Exploitation Week: The August 22 Iranian Kickoff
Iranian Foreign Ministry spokesman Hamid Reza Asefi made the Iranian position clear as he reiterated that Iran wants to negotiate everything…except enrichment. Said Asefi, “Everything has to come out of negotiations. Suspension is not on our agenda.”
He went on, doing nothing to clear the muddied waters that have served Iran so well on the international stage thus far. Adding that “the proposal has had several dimensions, our answer will be multi-dimensional too,” Iran may hope to exhaust the muddy waters strategy even in refusing both the West’s incentives package and the UN Security Council demands that Iran halt all enrichment activities by August 30. Whether Iran finds enough receptive audience members remaining to further the game is an unanswered question, yet Iran appears confident in their gamble that they will find useful interference once again.
The “multi-dimensional response” from Iran in the next 48 hours can be expected to be consistent with their past position that they are always willing to negotiate, but that enrichment is an ‘inalienable right’ and thus non-negotiable. There is little else the West cares to negotiate, considering the incentives package included more reactors and outside fuel supplies along with lopsided trade packages and the lifting of sanctions already in place.
Aside from an unobstructed nuclear weapons program, Iran continues to profit directly from the conflict they have a hand in stirring, as oil prices are once again on the rise. With 80% of Iran’s revenues generated from oil and natural gas export, fiery rhetoric translates into windfalls.
Little of that windfall, however, finds its way to the Iranian public, as it is largely used to fund the enormous expense of the Iranian nuclear weapons program and external forays, such as the ‘Hearts and Minds’ public relations effort currently being underwritten by the Iranian government in Lebanon in order to solidify public support for Hizballah going forward. As much as $12,000 per person is being handed out to Lebanese civilians for no more than producing identification and signing a receipt. That Iran ensured Hizballah once again delivered aid before the Lebanese government is a major reason for Hizballah’s popularity in Lebanon, with their Iranian-suppled handouts far more popular than the fanatical religious ideology that drives Hizballah’s incessant war with Israel.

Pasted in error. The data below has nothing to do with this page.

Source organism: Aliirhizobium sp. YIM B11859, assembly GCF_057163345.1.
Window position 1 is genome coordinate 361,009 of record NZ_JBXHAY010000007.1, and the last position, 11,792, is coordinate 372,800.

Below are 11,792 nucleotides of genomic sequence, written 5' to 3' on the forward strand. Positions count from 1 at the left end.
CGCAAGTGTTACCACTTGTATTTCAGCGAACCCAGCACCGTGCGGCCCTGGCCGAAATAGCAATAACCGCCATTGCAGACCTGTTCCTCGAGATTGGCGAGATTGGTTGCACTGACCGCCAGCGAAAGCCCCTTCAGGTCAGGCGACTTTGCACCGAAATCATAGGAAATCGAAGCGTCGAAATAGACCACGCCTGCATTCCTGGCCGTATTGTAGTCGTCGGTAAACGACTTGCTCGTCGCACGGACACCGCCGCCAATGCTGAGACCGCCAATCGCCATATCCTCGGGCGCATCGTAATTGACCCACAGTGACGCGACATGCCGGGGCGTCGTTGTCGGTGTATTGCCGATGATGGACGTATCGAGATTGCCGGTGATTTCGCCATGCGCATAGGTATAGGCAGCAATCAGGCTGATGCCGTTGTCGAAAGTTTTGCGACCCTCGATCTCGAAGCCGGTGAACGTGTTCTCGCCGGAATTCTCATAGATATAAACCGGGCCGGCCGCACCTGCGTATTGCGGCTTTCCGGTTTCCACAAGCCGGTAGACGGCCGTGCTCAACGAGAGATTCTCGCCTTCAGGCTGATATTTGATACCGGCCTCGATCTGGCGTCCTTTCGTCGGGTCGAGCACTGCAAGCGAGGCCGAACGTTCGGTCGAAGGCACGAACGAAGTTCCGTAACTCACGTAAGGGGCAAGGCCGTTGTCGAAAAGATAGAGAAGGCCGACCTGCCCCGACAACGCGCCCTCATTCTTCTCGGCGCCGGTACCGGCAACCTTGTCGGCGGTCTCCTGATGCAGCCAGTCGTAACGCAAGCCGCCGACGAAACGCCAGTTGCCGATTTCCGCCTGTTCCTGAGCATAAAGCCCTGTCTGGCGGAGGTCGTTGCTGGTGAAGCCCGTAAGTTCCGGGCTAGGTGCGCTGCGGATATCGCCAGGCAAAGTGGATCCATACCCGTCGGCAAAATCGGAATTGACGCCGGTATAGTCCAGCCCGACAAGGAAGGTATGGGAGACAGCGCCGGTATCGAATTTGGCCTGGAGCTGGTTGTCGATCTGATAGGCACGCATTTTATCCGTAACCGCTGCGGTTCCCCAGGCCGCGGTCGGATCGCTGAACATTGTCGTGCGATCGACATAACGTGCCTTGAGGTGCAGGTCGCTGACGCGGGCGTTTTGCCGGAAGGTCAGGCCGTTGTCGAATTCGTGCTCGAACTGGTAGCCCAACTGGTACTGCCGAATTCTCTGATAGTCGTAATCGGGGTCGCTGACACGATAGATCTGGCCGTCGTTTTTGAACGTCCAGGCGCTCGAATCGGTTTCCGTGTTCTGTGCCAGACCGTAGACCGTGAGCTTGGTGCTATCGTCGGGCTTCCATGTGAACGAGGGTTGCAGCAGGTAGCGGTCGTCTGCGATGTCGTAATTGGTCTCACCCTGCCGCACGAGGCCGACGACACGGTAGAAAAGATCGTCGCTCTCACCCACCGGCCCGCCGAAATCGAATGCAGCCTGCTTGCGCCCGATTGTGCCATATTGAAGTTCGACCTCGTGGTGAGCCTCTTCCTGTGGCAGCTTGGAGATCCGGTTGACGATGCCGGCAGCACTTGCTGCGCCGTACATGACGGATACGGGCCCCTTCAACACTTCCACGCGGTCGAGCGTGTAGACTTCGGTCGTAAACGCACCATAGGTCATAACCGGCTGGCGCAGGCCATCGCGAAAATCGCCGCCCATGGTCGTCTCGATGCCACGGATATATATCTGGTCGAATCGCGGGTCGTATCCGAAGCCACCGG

While the Iranian government enjoys the windfall at least partially driven by their own rhetoric – an redistributes that windfall away from its own population – they will also enjoy more than a full week between their anticipated August 22 response to the West’s nuclear package and the actual August 31 deadline for enrichment cessation.
Iran’s response on August 22 can be expected to be a Muddy Waters approach, including a refusal to cease enrichment couched within calls for negotiation and diplomatic talks. Little if any change in position from any point selected at random over the past three years should be expected. In the week that will follow, Iran will be gauging the American and European response, looking to exploit cracks and weaknesses ahead of the August 31 UNSC deadline.
The Security Council handed Iran this exploitation buffer by naming their firm deadline only after Ahmadinejad announced his own August 22 intentions. For those suspicious of nefarious action by Iran on August 22, perhaps the date on the calendar to circle for vigilance is August 31 instead. Iran is likely to enjoy their gift-wrapped ‘Exploitation Week’ far too much to pass up.